In 1919 the 10th Salon des Artistes Decorateurs featured inexpensive postwar furniture. The goal of the Salon des Artistes was to reconstruct Paris and erase the scars of the war left on the country. In its efforts, multiple artists sought to reestablish that Paris was still the "Intellectual capital of the world".[16][1] During this post-war reconstruction the push for modernization was ever-more evident. This exhibition was made in an attempt to endorse new arts of the French renaissance, stepping up to German designers. Gray Participated in the exhibition however her works were not recorded.[17] In 1920 Harper's Bazar , an article dedicated to keeping record of Gray's Lacquer work stated "Laquer Walls and Furniture Displace Old Gods in Paris and London."[17]

World War IIDuring World War II, Gray was interned as a foreign national, her houses were looted and many of her drawings and models were destroyed by bombing.[11] German soldiers used the walls of E-1027 for target practice.[15]

Later life

Ren

Renewed interest in Gray's work began in 1967 when historian Joseph Rykwert published an essay about her in the Italian design magazine Domus.[9] After the publishing of the article many "students began to ring at her door" as eager to learn from the now famous designer.[17]

At a Paris auction of 1972, Yves Saint Laurent bought ‘Le Destin’ and revived interest in Gray's career.[1]

The first retrospective exhibition of her work, titled ‘Eileen Gray: Pioneer of Design’, was h

At a Paris auction of 1972, Yves Saint Laurent bought ‘Le Destin’ and revived interest in Gray's career.[1]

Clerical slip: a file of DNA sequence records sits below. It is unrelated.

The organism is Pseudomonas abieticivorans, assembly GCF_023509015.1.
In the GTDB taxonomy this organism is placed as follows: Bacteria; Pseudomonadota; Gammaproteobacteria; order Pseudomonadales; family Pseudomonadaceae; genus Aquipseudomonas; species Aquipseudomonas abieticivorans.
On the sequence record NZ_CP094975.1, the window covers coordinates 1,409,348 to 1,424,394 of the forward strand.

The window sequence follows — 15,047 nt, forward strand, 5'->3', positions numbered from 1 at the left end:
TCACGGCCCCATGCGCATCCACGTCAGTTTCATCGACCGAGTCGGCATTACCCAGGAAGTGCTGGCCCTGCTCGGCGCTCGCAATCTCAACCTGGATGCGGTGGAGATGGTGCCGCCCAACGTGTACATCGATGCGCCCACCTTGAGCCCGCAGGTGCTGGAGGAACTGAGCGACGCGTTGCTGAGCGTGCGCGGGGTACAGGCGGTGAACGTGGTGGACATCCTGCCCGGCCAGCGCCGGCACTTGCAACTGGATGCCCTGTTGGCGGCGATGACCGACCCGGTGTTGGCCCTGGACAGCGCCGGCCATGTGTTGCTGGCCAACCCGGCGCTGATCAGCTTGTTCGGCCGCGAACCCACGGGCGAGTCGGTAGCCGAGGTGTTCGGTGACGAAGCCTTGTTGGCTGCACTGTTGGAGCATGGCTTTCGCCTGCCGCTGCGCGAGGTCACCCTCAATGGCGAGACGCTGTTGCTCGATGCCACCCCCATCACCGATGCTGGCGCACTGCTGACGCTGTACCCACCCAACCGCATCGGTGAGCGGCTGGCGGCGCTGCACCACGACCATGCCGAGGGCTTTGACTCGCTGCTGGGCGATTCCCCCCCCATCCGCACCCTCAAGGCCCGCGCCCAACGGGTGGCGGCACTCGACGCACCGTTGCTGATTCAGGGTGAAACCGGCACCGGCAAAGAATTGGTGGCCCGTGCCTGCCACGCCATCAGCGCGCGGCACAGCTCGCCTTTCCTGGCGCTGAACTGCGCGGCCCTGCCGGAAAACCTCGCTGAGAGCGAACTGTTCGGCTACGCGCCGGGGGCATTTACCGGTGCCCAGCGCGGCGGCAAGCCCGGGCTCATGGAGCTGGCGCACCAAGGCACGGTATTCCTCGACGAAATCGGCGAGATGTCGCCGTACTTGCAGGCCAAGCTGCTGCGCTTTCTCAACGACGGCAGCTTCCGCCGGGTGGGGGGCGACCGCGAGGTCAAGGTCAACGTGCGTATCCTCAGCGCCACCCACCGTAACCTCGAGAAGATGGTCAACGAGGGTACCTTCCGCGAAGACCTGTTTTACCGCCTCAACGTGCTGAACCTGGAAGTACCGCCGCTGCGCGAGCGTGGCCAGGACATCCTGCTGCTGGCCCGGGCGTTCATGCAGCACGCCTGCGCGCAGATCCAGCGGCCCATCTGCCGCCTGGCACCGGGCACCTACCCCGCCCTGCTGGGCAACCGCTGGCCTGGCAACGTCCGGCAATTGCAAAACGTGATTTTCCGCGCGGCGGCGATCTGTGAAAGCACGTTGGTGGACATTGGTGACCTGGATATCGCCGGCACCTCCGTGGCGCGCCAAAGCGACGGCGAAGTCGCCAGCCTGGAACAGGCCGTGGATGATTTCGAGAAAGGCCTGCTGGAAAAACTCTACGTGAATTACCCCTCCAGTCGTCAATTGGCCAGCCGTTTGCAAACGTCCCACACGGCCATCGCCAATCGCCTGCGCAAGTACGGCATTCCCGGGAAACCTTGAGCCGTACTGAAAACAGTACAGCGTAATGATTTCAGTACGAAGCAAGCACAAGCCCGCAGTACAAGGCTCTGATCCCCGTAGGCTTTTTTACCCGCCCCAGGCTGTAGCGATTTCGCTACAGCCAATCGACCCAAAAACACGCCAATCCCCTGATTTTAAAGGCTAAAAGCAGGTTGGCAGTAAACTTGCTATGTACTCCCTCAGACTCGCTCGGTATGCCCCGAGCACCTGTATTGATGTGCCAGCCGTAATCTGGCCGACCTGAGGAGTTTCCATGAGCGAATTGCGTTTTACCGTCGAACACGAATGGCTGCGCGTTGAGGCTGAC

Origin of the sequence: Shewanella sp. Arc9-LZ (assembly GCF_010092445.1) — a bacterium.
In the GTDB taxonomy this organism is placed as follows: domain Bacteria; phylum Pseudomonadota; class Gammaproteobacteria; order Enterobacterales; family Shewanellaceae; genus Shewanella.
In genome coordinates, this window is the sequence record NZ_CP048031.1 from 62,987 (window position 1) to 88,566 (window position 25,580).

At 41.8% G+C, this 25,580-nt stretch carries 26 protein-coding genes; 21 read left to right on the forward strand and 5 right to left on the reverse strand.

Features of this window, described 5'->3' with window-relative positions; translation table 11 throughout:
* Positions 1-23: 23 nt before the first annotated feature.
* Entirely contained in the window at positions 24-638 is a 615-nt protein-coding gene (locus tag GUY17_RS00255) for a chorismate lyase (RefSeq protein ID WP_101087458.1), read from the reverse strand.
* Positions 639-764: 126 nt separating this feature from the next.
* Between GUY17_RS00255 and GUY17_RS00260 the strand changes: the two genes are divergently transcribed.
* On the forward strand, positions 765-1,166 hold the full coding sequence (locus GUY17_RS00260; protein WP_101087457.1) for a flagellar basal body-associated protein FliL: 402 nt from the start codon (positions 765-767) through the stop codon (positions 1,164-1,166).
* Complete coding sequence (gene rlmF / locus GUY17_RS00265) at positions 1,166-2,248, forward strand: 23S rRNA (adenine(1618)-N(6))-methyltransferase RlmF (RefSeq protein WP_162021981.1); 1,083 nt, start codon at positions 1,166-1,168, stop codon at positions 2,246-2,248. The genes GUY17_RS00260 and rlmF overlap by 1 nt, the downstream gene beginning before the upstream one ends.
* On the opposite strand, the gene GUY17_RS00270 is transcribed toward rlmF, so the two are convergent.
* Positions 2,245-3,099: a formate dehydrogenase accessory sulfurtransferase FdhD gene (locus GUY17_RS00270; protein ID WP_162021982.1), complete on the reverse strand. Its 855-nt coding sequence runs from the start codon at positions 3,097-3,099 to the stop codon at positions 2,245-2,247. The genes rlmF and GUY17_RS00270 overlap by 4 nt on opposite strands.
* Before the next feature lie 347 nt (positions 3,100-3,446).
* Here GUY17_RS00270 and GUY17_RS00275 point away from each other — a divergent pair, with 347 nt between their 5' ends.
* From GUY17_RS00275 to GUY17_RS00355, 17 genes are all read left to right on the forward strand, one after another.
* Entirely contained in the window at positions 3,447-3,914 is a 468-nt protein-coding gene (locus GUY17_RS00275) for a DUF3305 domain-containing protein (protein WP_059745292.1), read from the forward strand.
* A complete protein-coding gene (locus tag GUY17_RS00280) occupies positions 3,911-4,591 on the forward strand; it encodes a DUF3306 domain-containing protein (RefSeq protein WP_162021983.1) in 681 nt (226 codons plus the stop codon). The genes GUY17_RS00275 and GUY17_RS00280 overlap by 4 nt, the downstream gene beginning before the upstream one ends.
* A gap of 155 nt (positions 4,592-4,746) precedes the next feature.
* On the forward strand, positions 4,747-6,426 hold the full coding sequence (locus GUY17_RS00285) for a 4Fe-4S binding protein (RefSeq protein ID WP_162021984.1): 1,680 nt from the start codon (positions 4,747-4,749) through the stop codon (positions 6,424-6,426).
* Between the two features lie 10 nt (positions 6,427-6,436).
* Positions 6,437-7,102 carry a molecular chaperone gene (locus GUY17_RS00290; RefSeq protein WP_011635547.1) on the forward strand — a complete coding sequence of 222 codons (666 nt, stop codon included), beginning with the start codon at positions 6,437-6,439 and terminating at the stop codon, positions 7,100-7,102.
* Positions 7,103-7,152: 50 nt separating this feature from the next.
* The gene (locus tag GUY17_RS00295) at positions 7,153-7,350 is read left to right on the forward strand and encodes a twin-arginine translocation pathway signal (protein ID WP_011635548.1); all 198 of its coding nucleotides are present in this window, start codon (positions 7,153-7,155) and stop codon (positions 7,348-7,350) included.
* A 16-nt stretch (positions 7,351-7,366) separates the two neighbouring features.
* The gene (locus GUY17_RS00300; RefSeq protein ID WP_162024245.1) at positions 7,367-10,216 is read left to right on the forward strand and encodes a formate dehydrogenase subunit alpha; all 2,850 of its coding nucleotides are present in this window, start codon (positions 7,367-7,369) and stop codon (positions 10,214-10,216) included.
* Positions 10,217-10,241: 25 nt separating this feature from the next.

The first retrospective exhibition of her work, titled ‘Eileen Gray: Pioneer of Design’, was held in London in 1972.[1] A Dublin exhibition followed the next year.[1] At the Dublin exhibit, the 95 year old Gray was given an honorary fellowship by the Royal Institute of the Architects of Ireland.[1]

In 1973 Gray signed a contract to reproduce the Bibendum chair and many of her pieces for the first time.[18][12] They remain in production.[12]

Eileen Gray died on Halloween 1976.[1] She is buried in the Père Lachaise cemetery in Paris, but because her family omitted to pay the licence fee her grave is not identifiable.[1]

Gray was bisexual. She mixed in the lesbian circles of the time, being associated with Romaine Brooks, Loie Fuller, Marie-Louise Damien, and Natalie Barney.[19]

Gray's intermittent relationship with the singer Damia ended in 1938, after which they never saw each other again, although both lived into their nineties in the same city. Gray also had for some time an intermittent relationship with Jean Badovi

Gray's intermittent relationship with the singer Damia ended in 1938, after which they never saw each other again, although both lived into their nineties in the same city. Gray also had for some time an intermittent relationship with Jean Badovici, the Romanian architect and writer.[4]

He had written about her design work in 1924 and encouraged her interest in architecture. Their romantic involvement ended in 1932.[20]

Having never lived in Ireland during her adult life, in her old age she reportedly stated, "I am without roots, but if I have any, they are in Ireland".[21]

Gray's achievements were restricted during her lifetime. According to Reyner Banham, "[Eileen Gray's work] was, also, in its day, part of a personal style and philosophy of design which was, by the look of things, too rich for the punditry to take. And if the punditry didn't publish you, particularly in the great canon-defining compendia of the thirties, forties and fifties you dropped off the record, and ceased to be a part of the universe of scholarly discourse."[22]

The National Museum of Ireland has a permanent exhibition of her work in the Collins Barracks site.[1][23]The National Museum of Ireland has a permanent exhibition of her work in the Collins Barracks site.[1][23][24]

In February 2009, Gray's "Dragons" armchair made by her between 1917 and 1919 (acquired by her early patron Suzanne Talbot and later part of the Yves Saint Laurent and Pierre Bergé collection) was sold at auction in Paris for €21.9 million (US$28.3 million), setting an auction record for 20th-century decorative art.[25][26]

A biopic on Gray's life called The Price of Desire opened in 2016.[27]